LAUGHTER DEALS A GOOD WORK
In his comics, even if they take place in conflict zones or serious topics are addressed, humor is always present, something that Guy Delisle assures is “natural” and that “hits” with his drawing style.
“I guess it’s because of who I am; I don’t think I could do it differently, because when I tell anecdotes and stories to my friends I try to make them laugh at the end, so when they do I know I’ve done a good job, and it’s the same with comics,” he says.
Neither in Pyongyang, nor in Burma, nor in Jerusalem does it seem that there is too much material for humor, but yes, he says, for a certain way of looking at cities and people, because “when you travel it is easier to notice things” and put the focus on “different exoticisms”, which come “not so much from the clash between cultures but from the difference between communities”.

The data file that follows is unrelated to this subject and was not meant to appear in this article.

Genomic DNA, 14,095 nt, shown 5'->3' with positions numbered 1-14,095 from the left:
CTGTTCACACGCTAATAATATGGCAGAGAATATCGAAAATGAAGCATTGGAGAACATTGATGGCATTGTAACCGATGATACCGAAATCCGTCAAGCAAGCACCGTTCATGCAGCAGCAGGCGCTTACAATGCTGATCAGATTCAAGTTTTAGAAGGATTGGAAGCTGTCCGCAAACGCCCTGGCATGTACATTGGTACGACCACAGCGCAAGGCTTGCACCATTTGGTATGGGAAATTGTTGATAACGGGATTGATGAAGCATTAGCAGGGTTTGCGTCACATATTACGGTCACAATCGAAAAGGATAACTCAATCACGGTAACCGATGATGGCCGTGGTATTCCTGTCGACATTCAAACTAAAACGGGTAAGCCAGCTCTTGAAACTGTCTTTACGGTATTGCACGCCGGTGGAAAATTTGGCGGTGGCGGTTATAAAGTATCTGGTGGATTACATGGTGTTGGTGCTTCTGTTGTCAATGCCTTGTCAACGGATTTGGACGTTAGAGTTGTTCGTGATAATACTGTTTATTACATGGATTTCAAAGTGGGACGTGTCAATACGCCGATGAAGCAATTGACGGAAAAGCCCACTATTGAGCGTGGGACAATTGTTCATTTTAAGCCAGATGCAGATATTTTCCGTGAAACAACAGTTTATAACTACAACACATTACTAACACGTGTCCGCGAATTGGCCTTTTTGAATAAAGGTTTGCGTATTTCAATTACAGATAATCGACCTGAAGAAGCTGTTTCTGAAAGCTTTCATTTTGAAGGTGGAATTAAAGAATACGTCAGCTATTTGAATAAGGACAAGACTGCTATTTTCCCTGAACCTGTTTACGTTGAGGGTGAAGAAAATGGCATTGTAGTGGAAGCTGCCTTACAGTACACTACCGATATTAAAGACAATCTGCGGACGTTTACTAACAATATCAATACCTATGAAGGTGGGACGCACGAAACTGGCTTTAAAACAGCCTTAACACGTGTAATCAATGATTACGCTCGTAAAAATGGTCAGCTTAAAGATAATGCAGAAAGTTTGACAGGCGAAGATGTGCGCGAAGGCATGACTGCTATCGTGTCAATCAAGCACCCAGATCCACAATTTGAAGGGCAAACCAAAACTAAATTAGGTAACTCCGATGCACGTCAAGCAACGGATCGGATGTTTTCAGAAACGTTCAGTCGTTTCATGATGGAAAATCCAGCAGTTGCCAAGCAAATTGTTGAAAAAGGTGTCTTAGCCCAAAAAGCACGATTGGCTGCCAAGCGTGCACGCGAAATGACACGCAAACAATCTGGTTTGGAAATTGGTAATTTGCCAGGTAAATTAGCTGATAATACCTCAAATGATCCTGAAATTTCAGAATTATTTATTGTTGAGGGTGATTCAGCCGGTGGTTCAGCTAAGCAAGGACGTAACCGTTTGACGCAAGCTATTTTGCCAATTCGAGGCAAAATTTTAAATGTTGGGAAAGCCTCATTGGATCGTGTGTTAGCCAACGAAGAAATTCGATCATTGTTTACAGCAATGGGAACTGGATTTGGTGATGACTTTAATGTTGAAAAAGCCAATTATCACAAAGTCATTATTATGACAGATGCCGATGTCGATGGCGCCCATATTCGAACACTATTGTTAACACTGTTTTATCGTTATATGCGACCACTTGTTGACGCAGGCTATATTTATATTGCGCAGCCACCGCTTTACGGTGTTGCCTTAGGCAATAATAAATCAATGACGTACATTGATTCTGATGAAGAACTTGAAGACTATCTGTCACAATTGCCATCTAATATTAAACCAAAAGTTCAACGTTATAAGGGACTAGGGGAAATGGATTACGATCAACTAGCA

Since Delisle was 20 years old, “the way people travel has changed”, especially with photos and social networks, something that did not happen to him when he visited China or Korea, when nobody was expecting to see anything in particular represented, because they were not tourist destinations that people knew about.
This was especially useful for him in Pyongyang, because “no one knows North Korea” and therefore he did not have to pay too much attention to the detail of the streets of the city, which, on the other hand, is “very easy to draw, very graphic” thanks to its brutalist architecture.